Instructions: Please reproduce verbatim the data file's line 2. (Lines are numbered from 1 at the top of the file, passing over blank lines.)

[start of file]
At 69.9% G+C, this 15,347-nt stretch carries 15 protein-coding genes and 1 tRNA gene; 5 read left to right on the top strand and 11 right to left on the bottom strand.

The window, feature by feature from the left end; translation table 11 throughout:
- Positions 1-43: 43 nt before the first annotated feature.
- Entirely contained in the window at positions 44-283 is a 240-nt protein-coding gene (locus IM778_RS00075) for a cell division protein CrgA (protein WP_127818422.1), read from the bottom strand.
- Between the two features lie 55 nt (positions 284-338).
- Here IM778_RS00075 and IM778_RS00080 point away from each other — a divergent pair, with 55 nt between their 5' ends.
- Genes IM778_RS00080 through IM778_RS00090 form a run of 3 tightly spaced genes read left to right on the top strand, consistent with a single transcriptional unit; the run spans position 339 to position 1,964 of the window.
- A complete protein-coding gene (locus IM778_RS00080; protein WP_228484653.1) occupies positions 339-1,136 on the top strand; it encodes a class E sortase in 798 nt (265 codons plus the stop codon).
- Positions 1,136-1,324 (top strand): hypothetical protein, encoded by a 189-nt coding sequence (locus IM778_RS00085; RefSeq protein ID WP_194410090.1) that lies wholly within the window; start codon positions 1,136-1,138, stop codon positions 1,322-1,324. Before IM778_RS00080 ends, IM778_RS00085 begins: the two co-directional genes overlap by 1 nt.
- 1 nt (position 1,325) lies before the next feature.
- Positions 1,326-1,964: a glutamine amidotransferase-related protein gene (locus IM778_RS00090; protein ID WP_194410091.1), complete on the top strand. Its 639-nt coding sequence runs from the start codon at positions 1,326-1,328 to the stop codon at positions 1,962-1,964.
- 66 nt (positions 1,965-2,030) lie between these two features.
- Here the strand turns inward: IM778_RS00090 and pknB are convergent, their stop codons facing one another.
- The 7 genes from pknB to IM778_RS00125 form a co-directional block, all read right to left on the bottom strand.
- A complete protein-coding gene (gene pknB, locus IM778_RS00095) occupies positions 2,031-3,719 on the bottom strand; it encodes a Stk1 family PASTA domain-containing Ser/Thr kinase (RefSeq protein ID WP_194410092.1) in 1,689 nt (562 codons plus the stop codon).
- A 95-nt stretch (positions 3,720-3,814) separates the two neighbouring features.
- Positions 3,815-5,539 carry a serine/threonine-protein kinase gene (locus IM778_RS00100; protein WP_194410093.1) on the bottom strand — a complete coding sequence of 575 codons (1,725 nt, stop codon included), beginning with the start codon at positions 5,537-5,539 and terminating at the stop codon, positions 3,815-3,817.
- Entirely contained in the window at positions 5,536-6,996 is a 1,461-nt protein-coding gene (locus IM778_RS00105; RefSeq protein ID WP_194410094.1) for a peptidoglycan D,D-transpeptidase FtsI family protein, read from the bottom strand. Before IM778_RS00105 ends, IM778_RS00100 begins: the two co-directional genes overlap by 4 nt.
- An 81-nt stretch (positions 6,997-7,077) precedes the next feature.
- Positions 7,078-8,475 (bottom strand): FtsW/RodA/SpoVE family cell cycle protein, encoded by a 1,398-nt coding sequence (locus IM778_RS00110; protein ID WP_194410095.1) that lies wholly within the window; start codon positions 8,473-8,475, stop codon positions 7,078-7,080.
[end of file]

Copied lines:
The window, feature by feature from the left end; translation table 11 throughout: